Berlioz recap

This is delayed as we’ve been off doing other things (see above), but fresh in my mind.  A live performance of the Berlioz Requiem is a rare opportunity, and deserves a suitable requiem of its own.

I agree with Steve Smith’s assessment that just bringing the Requiem to the modern concert hall is dazzling enough on its own.  And Spano did elicit “dusky melancholy” from the strings in the opening, and was sensitive to the surprising introspection of the work.  In some ways music on this grand a scale would be impressive with even amateur forces, and just getting the right note at the right time accomplishes the bulk of the composer’s goals.

Our weeklong work to blend our sound and unify our pulse paid off.  And thanks to the emphasis on rehearsing at a soft dynamic level, it was the first large chorus I’ve sung in where I didn’t feel vocally fatigued by the first day.

Shaw technique seems to focus more on sound and pulse than dynamics and the words.  As is common in Romantic music, the phrases themselves are so clearly shaped that the dynamics are rarely surprises, but Berlioz indicates accents in some unexpected places, and many passages had highly specific dynamic markings.  It could be that we were just so dang good (as the choral director Norman Mackenzie exclaimed numerous times), but I’m so used to lengthy discussions about dynamics.  Maybe it’s my Baroque proclivities, where dynamics do not exist unless performers make some decisions.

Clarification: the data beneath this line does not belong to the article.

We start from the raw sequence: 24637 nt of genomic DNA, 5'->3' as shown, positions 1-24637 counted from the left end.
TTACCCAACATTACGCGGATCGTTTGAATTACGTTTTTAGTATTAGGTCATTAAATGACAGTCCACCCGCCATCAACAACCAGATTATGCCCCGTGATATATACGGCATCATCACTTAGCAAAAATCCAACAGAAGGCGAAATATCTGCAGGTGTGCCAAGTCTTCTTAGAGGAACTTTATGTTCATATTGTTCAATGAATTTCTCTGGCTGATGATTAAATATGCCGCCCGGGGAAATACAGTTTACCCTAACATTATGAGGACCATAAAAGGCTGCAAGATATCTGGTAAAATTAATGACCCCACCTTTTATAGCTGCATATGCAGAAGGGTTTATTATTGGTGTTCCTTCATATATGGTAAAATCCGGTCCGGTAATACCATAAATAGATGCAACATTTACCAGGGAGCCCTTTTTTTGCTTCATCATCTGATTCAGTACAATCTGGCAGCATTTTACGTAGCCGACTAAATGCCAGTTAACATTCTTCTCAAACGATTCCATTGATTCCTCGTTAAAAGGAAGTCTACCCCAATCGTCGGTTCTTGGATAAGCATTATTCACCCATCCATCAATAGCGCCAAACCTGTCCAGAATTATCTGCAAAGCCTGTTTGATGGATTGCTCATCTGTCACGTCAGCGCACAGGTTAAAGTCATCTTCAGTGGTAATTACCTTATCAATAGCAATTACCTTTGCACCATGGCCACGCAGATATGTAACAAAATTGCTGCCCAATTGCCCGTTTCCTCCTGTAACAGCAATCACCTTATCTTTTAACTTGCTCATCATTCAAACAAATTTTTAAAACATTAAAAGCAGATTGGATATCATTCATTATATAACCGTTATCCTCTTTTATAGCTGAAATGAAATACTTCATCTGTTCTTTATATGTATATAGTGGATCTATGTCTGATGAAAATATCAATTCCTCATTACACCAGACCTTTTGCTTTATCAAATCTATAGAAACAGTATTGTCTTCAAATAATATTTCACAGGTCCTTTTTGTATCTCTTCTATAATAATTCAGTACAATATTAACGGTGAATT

As for attention to text, Spano took a moment to quiet the gentlemen when they sang mors stupebit, which he pointed out recalls the guttural solo bass setting from the Verdi Requiem.  Otherwise, I was a little surprised that after a week of singing one-and-a-two-and-a, we scarcely discussed diction or the meaning of the text.  It was in the sprawling Lacrymosa, one of the longest movements, where I felt even just a couple of reminders in rehearsal about dynamics and the meaning of the text would have brought more spice to the mix.

But for all my nitpicking, it was truly a grand spectacle, and a clean, energizing performance.  And with an audience full of moms and dads and choral nuts, the excitement and plain old love in the air was enough to tickle even the shyest performer.   And for any of its flaws, Robert Shaw’s choral innovations do make this music the powerful stuff that it is.  Otherwise, choristers would still sing like soloists, and grand choral music would sound like a walk through a jungle of aggressive and out of sync song birds.  Compare the old-school of choral singing on this 1959 live recording conducted by Sir Thomas Beecham with Shaw’s 1984 studio version.




About thousandfoldecho

Everyone likes classical music. Not everyone knows it yet.
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